Michael’s grandfather Charlie used to always say “every day is a school day” and I find that old adage ringing through my ears daily. I do my best with homeschooling and Nelly is a bright little student. However, there are many fantastic distractions – Katy’s potty training, sheep feeding, egg collecting as well as, of course, ponies to ride! PE is not a problem.

As being a primary school teacher is not my forte, I seize upon any opportunity to impart knowledge without becoming overbearing. One such opportunity came along one day whilst collecting the eggs.

Jelly egg

Nelly had collected most of the eggs and being a good big sister, left some for Katy to pick up. “Ugh, it’s a bean bag,” Katy proclaimed, snatching her hand out of the nest box, disgust all over her face. “A bean bag?” I was a bit confused. Reaching my hand in, I found a jelly egg. An egg with no shell, it had a transparent skin with the yolk and egg white fully formed inside. An egg that’s not an egg!

Hannah Bolgers daughters Katy and Nelly were delighted to get new hens just as the schools closed due to COVID-19.

To my surprise Nelly was revolted by this freak egg, normally she loves slimey, textured stuff.

On the other hand, Katy was thrilled by her sister’s reaction over this disgusting discovery and got immense amusement out of it. I eagerly explained that this happens when the hens were low in calcium. To rectify the problem, we needed to give them oyster shell or crushed up eggshells in their regular feed to increase their calcium content and make hard shells again. We opted for the latter as we have no oyster shell and voila the hens are now laying a full quota of normal eggs each day.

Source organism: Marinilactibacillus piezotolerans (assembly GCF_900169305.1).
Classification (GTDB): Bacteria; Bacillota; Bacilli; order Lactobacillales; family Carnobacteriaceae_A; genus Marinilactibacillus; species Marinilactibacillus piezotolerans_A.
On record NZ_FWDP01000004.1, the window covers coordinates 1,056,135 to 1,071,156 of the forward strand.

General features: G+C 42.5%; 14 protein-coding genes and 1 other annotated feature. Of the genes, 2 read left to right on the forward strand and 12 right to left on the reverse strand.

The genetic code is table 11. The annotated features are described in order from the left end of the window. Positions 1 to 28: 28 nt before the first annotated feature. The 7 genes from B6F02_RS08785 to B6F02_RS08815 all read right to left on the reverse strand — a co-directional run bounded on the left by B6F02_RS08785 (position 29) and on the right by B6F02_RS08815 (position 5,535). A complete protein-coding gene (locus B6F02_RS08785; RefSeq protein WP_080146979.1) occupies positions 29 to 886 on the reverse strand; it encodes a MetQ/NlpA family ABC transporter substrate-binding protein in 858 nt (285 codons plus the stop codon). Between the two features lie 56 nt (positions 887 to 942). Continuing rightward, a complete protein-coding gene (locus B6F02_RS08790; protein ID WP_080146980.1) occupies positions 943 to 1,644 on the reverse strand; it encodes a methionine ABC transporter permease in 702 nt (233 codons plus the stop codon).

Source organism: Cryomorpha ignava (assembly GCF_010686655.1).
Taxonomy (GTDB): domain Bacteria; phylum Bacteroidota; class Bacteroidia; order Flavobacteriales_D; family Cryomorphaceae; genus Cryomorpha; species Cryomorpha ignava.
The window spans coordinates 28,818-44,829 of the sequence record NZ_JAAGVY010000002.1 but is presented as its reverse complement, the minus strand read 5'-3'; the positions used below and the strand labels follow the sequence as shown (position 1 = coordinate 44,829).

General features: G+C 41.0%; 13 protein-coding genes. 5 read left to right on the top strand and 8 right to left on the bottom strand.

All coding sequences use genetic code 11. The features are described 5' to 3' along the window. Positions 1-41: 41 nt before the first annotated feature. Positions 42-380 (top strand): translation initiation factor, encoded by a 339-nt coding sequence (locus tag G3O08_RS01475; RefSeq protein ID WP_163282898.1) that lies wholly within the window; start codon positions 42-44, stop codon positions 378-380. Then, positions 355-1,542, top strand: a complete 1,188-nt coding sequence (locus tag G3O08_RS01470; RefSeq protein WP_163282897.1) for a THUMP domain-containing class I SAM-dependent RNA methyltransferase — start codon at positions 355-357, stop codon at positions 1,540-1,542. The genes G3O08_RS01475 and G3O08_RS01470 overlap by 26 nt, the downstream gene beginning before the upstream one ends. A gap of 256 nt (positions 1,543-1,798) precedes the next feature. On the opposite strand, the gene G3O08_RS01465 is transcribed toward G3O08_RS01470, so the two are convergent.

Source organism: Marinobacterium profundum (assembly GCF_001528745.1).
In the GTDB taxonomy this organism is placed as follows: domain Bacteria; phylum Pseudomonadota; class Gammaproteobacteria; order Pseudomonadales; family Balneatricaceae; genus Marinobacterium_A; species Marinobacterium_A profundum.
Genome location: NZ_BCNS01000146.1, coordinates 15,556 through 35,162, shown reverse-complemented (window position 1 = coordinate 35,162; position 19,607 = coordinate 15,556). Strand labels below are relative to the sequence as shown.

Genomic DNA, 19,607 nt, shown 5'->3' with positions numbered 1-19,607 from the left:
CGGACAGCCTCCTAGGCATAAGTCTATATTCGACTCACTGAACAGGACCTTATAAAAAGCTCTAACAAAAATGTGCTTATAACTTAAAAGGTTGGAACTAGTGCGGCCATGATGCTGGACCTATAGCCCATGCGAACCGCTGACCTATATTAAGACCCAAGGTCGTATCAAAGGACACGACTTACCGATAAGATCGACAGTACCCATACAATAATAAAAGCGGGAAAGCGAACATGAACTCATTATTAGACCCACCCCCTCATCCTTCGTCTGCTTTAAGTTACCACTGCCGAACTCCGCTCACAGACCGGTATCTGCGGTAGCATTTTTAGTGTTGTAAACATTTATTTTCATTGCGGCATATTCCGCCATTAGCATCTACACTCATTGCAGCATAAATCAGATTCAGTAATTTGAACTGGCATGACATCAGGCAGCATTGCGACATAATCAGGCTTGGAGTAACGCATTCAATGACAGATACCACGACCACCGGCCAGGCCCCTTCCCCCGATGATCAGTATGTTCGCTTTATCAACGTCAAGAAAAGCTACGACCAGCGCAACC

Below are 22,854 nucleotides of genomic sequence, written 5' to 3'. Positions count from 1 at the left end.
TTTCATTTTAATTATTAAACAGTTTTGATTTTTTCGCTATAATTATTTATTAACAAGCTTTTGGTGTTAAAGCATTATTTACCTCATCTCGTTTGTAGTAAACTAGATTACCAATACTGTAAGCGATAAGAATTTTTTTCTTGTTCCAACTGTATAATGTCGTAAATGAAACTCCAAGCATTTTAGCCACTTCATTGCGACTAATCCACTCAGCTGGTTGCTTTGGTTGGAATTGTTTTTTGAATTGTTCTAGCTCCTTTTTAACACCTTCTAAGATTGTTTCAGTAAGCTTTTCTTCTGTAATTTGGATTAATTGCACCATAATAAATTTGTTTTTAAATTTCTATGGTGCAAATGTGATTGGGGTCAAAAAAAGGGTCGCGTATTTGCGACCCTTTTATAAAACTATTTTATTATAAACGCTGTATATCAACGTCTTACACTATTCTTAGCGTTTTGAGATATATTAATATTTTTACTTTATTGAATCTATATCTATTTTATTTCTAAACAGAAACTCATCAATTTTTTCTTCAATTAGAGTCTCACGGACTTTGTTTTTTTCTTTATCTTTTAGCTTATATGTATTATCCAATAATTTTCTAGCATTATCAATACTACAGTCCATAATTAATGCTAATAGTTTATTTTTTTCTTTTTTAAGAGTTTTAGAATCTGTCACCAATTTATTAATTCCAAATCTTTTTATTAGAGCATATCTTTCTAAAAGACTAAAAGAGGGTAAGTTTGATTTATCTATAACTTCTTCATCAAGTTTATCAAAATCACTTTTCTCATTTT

Contrary ewes

I got landed with the job of looking after the few contrary ewes in adoption crates in the sheep shed, adopting their own or other ewes’ lambs. My sheep skill levels rank around the level of “totally hopeless”, however this is a fairly straight forward job; several times a day.

As part of my homeschooling/parenting/work combo, the kids tag along. Most of the sheep shed is empty so they and the dog play their imaginary games and obstacle courses while I dash around individual pens with buckets of splashing water and feed, silage and straw sticking in awkward places and simultaneously keeping an eye on the rascals.


There was a new ewe in a crate with a bigger foster lamb and her own lamb, its twin having died. I noticed that one of her “spins” (her udder) was much larger than the other side. As Nelly’s sheep knowledge far outweighs my own, there was no homeschooling opportunity here. Pushing back through the foggy recesses of my mind, I reckoned I should milk out this enlarged boob to a more attainable size and latch the smaller, hungrier lamb onto it.

He was giving the smaller udder a go, so I quickly enacted my genius plan. The little tail wiggled joyfully as he drank and drank. I repeated the process a couple of times and watched his little belly get plump. I was just congratulating myself on surely moving up a level to “somewhat useful” sheep helper when I got a call from the end of the shed.

“Mummy! Quickly!” It sounded hysterical, not panicked or scared.

“What’s up?”

“Mummy, Katy is doing an emergency potty.”

Hmmm, we have moved from homeschooling to the school of life. Success all round!